Overall health is directly connected with income and employment, education and literacy skills, personal health practices, early childhood development, social supports, and physical and natural environments, including housing.
To describe health status we used available statistics related to life expectancy, infant mortality, suicide, weight and physical activity, certain diseases, smoking and crime. Statistics came from the NWT Socio-Economic Scan 2006, the 2005 Nunavut Economic Outlook, and the Annual Report on the State of Inuit Culture and Society 2003/04 and 2004/05.
Infrastructure includes things such as transportation, housing and communications systems. Infrastructure is an important part of the economic, social and cultural context.
Adequate housing is a major infrastructure gap in Nunavut and the NWT. Lack of basic human needs such as adequate housing affects the overall outlook for economic, social and cultural well-being. The Nunavut Ten-Year Inuit Housing Action Plan states that Nunavut needs 3,000 new units to meet existing demands and another 270 per year to meet the needs of the growing population.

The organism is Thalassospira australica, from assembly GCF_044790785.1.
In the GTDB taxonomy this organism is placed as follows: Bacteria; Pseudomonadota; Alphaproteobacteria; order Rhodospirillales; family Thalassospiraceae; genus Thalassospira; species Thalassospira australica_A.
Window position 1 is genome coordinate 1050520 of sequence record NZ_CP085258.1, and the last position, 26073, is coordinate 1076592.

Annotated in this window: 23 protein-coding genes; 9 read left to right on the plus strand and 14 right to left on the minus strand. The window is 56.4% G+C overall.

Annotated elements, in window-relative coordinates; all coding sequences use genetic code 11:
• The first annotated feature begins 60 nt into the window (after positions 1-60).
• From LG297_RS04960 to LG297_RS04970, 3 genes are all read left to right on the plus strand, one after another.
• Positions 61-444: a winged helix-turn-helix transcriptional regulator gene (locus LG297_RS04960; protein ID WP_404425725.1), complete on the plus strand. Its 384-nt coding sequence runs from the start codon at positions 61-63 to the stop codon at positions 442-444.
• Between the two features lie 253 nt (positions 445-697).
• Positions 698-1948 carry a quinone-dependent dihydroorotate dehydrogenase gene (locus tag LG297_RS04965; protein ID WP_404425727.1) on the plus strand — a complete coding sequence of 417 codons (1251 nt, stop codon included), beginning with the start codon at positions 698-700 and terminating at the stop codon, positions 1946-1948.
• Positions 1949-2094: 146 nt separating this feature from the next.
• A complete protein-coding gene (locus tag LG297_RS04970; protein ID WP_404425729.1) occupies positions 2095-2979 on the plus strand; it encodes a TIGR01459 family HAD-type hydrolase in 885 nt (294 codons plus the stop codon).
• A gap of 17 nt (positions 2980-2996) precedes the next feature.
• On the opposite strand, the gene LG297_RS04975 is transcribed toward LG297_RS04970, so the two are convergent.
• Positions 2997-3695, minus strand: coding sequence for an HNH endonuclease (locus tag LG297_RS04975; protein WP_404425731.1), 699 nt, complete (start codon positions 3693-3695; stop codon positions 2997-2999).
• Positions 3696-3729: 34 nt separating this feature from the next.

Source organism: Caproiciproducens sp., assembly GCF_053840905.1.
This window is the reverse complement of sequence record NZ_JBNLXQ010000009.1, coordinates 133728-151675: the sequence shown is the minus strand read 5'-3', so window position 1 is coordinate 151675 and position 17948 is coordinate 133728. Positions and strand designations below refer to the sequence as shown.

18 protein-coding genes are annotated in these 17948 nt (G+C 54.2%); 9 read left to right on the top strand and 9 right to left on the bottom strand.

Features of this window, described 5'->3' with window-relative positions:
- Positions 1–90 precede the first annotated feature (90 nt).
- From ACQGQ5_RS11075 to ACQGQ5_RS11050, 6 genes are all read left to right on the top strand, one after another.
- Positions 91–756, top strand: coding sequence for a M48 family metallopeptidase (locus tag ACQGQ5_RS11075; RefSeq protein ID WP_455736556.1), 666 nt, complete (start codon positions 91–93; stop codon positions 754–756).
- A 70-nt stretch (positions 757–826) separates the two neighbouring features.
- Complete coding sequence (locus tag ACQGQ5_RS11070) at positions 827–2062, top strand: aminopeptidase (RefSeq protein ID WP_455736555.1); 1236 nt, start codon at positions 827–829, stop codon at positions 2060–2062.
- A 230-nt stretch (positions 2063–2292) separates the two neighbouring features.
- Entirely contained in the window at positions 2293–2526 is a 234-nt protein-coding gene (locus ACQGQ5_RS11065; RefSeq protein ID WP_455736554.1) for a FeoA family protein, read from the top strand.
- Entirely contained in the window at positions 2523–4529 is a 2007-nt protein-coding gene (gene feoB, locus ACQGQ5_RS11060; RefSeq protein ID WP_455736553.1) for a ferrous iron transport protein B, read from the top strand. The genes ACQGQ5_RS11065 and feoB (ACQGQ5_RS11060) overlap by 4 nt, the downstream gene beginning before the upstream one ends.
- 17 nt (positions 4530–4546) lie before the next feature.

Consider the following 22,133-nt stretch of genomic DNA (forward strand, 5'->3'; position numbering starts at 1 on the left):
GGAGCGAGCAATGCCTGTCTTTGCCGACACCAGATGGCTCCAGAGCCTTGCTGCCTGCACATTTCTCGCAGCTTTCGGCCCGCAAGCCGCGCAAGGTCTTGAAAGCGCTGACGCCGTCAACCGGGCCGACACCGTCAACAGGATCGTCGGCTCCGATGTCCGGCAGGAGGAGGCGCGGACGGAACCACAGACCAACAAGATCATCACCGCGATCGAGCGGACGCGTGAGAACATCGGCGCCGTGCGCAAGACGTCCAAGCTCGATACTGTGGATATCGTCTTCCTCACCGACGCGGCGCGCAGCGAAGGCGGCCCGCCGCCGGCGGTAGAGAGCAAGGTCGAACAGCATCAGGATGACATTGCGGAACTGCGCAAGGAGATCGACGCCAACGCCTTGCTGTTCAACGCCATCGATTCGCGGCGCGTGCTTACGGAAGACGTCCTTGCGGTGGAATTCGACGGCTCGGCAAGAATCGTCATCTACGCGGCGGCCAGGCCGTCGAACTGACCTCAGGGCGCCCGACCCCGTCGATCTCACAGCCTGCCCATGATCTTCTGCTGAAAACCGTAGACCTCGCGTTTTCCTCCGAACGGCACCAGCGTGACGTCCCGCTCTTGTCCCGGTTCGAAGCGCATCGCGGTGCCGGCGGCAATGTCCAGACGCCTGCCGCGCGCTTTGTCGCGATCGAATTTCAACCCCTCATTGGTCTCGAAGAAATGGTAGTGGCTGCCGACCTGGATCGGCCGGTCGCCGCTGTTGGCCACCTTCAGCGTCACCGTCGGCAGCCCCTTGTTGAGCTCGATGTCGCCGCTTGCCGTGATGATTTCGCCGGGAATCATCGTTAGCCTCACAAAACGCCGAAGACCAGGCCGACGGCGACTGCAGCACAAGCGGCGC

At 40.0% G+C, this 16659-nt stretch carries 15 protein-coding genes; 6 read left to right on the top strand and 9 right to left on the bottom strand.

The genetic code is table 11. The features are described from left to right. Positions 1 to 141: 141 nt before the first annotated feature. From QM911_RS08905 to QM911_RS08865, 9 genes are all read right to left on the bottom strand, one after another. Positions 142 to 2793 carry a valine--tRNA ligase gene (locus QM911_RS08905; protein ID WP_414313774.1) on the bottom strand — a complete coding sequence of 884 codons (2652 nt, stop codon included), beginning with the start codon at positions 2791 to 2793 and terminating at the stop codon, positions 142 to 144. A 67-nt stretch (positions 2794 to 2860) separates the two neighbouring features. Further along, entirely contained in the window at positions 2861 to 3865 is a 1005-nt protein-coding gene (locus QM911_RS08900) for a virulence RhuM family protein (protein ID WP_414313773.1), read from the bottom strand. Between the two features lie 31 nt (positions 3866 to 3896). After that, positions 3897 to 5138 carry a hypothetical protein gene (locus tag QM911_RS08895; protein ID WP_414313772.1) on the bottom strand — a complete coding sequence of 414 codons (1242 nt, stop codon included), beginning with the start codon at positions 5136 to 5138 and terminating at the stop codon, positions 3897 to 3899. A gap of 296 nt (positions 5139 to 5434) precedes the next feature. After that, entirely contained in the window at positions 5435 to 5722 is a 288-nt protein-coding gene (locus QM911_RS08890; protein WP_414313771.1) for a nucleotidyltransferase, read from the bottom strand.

In the NWT, small communities have the greatest housing need. The 2004 NWT Community Survey states that 30.3% of homes in small communities have core housing needs, compared to 11.3% of homes in Hay River, Fort Smith and Inuvik, and 9.1% of Yellowknife homes.
A growing northern population puts pressures on infrastructure other than housing, such as municipal water, sewer, garbage, energy production and transmission, and education and recreation facilities. As well as new infrastructure, both territories need to replace older infrastructure that is near or past the end of useful life, and try to meet new safety codes and/or energy efficiency standards.
Economic impacts of capital infrastructure projects are limited in the north, especially in Nunavut. Most of the materials and much of the labour are imported and most of the spending leaves the territory. Government spending on goods and services has much greater impact on the local economy – more money lands in the pockets of northern residents.